Next to last piece of advice: it is better to be more careful with your property than to become a savvy finder. But if your mind races beyond your control like mine, get more talented at looking hard for all those lost items.

Last piece of advice; if you really want to find the lost item, it helps to buy it’s non-refundable replacement. As soon as you get home with it, the lost one leaps from its cloaked location and into your disbelieving hands.

P.S.: I wrote this after finding my lost passport so I may be a little full of myself.

Not going gently into that good night

April 7th, 2012 by John Morris

Daughter Beth and her partner, Julie moved into a section of Brooklyn, New York City with real character. The area is loaded with boutique stores and small restaurants where shabby chic still rages. The travelers’ eyes can feast on the local architecture mixing baroque and late Victorian. It’s a fun outing but take a native with you to get the full effect.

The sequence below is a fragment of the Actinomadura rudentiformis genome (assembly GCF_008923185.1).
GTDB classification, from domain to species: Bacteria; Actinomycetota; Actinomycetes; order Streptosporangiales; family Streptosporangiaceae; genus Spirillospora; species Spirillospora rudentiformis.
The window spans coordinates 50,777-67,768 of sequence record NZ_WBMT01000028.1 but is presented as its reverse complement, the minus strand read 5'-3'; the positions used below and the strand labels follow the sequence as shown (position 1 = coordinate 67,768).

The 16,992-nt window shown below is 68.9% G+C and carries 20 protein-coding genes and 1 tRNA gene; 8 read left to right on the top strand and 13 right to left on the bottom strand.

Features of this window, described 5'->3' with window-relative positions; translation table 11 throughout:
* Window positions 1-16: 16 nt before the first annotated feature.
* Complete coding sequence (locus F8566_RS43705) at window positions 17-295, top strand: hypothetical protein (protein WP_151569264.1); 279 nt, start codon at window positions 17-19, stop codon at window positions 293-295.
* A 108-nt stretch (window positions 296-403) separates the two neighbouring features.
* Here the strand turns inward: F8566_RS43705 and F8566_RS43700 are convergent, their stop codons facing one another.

Beth told me about a group of Brooklynites called “hipsters”. They are identified by their appearance statement. Such markings include weirded out clothes, hair or mode of transportation which are just off enough to get them noticed. They didn’t cluster together much. I imagine they want their qualifying appearance to not get drowned out.

I have since thought about the “hipsters of Brooklyn” and wondered if choosing to be different could work for aging baby boomers. After all, there is a whole bunch of us. We are at the sundown stage of our mid-life goals of raising a family or setting the commerce world on fire.